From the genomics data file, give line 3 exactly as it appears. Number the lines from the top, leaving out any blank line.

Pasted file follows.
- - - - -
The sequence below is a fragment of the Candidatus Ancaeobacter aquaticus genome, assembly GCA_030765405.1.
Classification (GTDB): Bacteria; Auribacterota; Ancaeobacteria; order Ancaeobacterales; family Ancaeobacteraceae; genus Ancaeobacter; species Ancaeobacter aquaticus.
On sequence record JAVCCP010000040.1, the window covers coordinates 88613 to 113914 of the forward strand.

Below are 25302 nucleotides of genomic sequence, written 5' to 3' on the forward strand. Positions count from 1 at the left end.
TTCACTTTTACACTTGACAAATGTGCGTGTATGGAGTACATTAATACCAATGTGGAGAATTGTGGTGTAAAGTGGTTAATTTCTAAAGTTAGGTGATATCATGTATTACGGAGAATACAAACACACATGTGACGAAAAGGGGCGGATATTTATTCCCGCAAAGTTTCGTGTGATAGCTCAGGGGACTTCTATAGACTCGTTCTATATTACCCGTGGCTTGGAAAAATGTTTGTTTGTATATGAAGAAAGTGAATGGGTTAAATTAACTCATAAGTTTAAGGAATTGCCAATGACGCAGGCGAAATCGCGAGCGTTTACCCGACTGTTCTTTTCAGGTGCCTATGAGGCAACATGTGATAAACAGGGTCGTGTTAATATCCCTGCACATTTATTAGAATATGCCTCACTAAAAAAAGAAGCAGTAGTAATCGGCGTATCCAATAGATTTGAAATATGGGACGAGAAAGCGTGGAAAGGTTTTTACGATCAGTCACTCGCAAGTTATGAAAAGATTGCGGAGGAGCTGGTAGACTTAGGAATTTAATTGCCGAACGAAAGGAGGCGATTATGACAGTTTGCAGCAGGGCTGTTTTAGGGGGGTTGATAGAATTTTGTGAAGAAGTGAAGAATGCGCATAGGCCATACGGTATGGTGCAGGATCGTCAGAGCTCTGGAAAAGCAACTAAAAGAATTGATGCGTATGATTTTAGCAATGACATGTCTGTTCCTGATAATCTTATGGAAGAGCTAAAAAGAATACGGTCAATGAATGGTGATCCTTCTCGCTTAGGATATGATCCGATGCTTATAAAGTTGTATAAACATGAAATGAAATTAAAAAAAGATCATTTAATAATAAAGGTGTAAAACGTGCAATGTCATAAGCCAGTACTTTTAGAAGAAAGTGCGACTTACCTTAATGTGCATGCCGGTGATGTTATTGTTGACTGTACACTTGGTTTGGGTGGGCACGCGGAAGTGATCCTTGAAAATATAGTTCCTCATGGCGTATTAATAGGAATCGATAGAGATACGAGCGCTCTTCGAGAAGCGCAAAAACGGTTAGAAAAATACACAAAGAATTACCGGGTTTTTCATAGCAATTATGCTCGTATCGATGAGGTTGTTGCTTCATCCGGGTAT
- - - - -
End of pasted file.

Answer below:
On sequence record JAVCCP010000040.1, the window covers coordinates 88613 to 113914 of the forward strand.